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Battalion Surgeon Chooses Iraq Duty 'to Learn About Joe'

By Jim Garamone
American Forces Press Service

WASHINGTON, June 20, 2006 – As you enter the infirmary at the austere base here, there's a sign that reads, "No diamond stops shining at this station."

It's a motto that Army Dr. (Capt.) John Rumbaugh and his six medics live by.

Rumbaugh is the battalion surgeon for Task Force 1-36. Centered around the 1st Battalion, 36th Infantry, the unit is responsible for maintaining security in this western Euphrates River Valley city. The doctor is responsible for the health of not only the Americans in the unit, but also Iraqi army personnel stationed at the firm base as well as detainees.

Rumbaugh was stationed in Mons, Belgium, and fought to get the assignment. "You can learn a lot about 'Joe' out here," he said referring to American soldiers. "And I wanted to learn."

A family practitioner, Rumbaugh got a gory wake-up call to life as a battalion surgeon. He was one of the first soldiers to arrive as part of the relief in place. He was working with his Marine compatriots when a Marine unit struck an improvised explosive device.

"Suddenly, the guy who is used to delivering babies is confronting some serious trauma," he said. "I remember thinking that I better be prepared for this."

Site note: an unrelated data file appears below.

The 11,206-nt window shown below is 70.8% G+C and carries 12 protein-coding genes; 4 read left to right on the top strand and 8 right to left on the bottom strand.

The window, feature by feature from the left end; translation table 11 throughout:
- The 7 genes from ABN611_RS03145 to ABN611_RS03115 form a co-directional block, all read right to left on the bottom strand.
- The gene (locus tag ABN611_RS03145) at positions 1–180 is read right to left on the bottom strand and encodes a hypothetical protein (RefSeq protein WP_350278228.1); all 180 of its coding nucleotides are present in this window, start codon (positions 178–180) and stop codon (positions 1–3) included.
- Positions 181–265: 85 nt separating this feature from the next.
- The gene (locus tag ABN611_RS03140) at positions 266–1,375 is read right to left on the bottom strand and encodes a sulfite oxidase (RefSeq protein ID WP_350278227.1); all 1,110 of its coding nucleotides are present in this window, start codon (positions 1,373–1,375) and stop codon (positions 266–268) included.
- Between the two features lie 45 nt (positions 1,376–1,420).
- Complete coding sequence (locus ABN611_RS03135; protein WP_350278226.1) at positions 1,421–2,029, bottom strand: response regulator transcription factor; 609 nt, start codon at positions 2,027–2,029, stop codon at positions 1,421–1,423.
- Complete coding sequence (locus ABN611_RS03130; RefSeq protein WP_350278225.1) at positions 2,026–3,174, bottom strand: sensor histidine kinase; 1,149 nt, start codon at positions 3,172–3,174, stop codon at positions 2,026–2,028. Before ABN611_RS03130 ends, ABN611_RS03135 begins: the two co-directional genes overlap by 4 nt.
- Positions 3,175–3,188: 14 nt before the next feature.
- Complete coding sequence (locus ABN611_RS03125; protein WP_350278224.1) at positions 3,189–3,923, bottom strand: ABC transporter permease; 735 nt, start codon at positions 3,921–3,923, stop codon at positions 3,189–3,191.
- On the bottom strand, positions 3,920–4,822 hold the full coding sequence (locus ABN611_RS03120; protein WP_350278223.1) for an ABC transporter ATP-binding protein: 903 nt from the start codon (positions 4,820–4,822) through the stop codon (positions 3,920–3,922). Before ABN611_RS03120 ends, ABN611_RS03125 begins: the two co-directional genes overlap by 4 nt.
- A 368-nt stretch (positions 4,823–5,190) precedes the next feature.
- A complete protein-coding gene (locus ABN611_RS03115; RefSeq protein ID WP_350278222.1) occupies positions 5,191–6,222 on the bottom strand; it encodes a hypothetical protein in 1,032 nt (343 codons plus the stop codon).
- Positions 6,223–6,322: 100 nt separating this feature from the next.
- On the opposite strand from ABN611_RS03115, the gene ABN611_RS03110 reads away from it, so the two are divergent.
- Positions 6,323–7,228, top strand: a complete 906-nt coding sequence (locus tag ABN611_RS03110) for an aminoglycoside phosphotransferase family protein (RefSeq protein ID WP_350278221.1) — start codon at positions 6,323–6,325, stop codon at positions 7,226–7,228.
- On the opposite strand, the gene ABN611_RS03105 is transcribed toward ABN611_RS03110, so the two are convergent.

He said it is one thing to think about clamping femoral arteries when assigned in the rear echelon. "It is something else when there is blood splattering all over," he said.

The doctor also worries about disease and heat injuries. He saw a soldier walk past him and called him over. "How are you feeling?" he asked the young man. "Why don't you come by the station and I can hook you up for some fluids."

The young soldier had returned from a patrol severely dehydrated. "It's so hot, and they carry so much gear that it is almost impossible to drink enough," Rumbaugh said. "And it's not like you can take a break when you are on patrol through a neighborhood here."

The doctor also watches the psychological health of his charges. Some of the soldiers are on their second yearlong tour in Iraq. "We have one soldier here who has been IED'd five times," he said. "I make sure these soldiers know they can talk to me at any time."

At that moment, a medic popped his head in the doorway. "Iraqi sick call, sir," he said.

Rumbaugh stood and walked to the door. "It's tough work here," he said. "But I wouldn't miss working with these Joes for anything. They do everything we ask them to, and we have a responsibility back to them."

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